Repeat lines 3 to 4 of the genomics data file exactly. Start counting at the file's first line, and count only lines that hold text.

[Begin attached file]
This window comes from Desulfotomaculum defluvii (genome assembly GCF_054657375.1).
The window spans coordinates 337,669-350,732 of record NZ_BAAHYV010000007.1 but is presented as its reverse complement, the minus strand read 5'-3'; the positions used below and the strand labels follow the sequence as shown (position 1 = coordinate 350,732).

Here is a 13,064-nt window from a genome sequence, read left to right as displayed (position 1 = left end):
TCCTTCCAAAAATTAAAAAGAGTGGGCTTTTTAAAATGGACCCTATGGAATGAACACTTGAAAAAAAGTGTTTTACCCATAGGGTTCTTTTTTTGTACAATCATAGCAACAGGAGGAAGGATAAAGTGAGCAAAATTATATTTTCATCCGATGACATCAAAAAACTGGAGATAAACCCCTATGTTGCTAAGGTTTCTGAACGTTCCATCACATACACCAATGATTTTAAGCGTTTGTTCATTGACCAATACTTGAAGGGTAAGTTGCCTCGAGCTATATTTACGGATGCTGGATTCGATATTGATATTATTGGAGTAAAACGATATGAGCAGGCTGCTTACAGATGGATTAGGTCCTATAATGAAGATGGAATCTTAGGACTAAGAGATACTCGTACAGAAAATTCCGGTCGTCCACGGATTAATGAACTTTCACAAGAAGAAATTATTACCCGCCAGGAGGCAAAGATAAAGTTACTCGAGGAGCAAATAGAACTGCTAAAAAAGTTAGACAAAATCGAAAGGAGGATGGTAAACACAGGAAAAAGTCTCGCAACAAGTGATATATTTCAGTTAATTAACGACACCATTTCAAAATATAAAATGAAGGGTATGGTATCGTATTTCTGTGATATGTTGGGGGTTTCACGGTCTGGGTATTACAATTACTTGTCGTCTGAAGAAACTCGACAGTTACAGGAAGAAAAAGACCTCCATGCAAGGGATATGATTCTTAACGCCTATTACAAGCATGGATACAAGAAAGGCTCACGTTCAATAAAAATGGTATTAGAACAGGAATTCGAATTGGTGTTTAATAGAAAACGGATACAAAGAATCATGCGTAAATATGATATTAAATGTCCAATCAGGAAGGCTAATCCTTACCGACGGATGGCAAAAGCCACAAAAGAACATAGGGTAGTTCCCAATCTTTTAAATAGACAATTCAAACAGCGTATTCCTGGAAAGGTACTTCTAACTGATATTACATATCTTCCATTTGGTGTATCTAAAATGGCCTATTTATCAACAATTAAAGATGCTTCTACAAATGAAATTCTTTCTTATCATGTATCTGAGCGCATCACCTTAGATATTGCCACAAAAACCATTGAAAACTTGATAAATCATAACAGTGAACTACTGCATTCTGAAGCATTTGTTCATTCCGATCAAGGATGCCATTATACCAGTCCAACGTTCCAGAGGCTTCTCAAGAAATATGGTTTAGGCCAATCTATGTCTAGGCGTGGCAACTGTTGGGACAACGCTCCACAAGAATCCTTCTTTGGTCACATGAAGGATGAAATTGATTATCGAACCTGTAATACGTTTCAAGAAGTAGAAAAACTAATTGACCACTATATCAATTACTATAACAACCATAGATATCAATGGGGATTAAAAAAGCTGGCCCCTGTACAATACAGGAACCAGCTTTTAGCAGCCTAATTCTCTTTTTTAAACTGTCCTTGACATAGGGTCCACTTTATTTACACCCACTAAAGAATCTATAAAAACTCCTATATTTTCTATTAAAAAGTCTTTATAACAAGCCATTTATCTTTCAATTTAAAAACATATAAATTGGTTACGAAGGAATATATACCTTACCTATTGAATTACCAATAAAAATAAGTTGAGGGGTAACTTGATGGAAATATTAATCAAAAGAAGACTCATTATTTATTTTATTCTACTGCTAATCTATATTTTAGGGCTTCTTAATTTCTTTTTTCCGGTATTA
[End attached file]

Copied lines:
Here is a 13,064-nt window from a genome sequence, read left to right as displayed (position 1 = left end):
TCCTTCCAAAAATTAAAAAGAGTGGGCTTTTTAAAATGGACCCTATGGAATGAACACTTGAAAAAAAGTGTTTTACCCATAGGGTTCTTTTTTTGTACAATCATAGCAACAGGAGGAAGGATAAAGTGAGCAAAATTATATTTTCATCCGATGACATCAAAAAACTGGAGATAAACCCCTATGTTGCTAAGGTTTCTGAACGTTCCATCACATACACCAATGATTTTAAGCGTTTGTTCATTGACCAATACTTGAAGGGTAAGTTGCCTCGAGCTATATTTACGGATGCTGGATTCGATATTGATATTATTGGAGTAAAACGATATGAGCAGGCTGCTTACAGATGGATTAGGTCCTATAATGAAGATGGAATCTTAGGACTAAGAGATACTCGTACAGAAAATTCCGGTCGTCCACGGATTAATGAACTTTCACAAGAAGAAATTATTACCCGCCAGGAGGCAAAGATAAAGTTACTCGAGGAGCAAATAGAACTGCTAAAAAAGTTAGACAAAATCGAAAGGAGGATGGTAAACACAGGAAAAAGTCTCGCAACAAGTGATATATTTCAGTTAATTAACGACACCATTTCAAAATATAAAATGAAGGGTATGGTATCGTATTTCTGTGATATGTTGGGGGTTTCACGGTCTGGGTATTACAATTACTTGTCGTCTGAAGAAACTCGACAGTTACAGGAAGAAAAAGACCTCCATGCAAGGGATATGATTCTTAACGCCTATTACAAGCATGGATACAAGAAAGGCTCACGTTCAATAAAAATGGTATTAGAACAGGAATTCGAATTGGTGTTTAATAGAAAACGGATACAAAGAATCATGCGTAAATATGATATTAAATGTCCAATCAGGAAGGCTAATCCTTACCGACGGATGGCAAAAGCCACAAAAGAACATAGGGTAGTTCCCAATCTTTTAAATAGACAATTCAAACAGCGTATTCCTGGAAAGGTACTTCTAACTGATATTACATATCTTCCATTTGGTGTATCTAAAATGGCCTATTTATCAACAATTAAAGATGCTTCTACAAATGAAATTCTTTCTTATCATGTATCTGAGCGCATCACCTTAGATATTGCCACAAAAACCATTGAAAACTTGATAAATCATAACAGTGAACTACTGCATTCTGAAGCATTTGTTCATTCCGATCAAGGATGCCATTATACCAGTCCAACGTTCCAGAGGCTTCTCAAGAAATATGGTTTAGGCCAATCTATGTCTAGGCGTGGCAACTGTTGGGACAACGCTCCACAAGAATCCTTCTTTGGTCACATGAAGGATGAAATTGATTATCGAACCTGTAATACGTTTCAAGAAGTAGAAAAACTAATTGACCACTATATCAATTACTATAACAACCATAGATATCAATGGGGATTAAAAAAGCTGGCCCCTGTACAATACAGGAACCAGCTTTTAGCAGCCTAATTCTCTTTTTTAAACTGTCCTTGACATAGGGTCCACTTTATTTACACCCACTAAAGAATCTATAAAAACTCCTATATTTTCTATTAAAAAGTCTTTATAACAAGCCATTTATCTTTCAATTTAAAAACATATAAATTGGTTACGAAGGAATATATACCTTACCTATTGAATTACCAATAAAAATAAGTTGAGGGGTAACTTGATGGAAATATTAATCAAAAGAAGACTCATTATTTATTTTATTCTACTGCTAATCTATATTTTAGGGCTTCTTAATTTCTTTTTTCCGGTATTA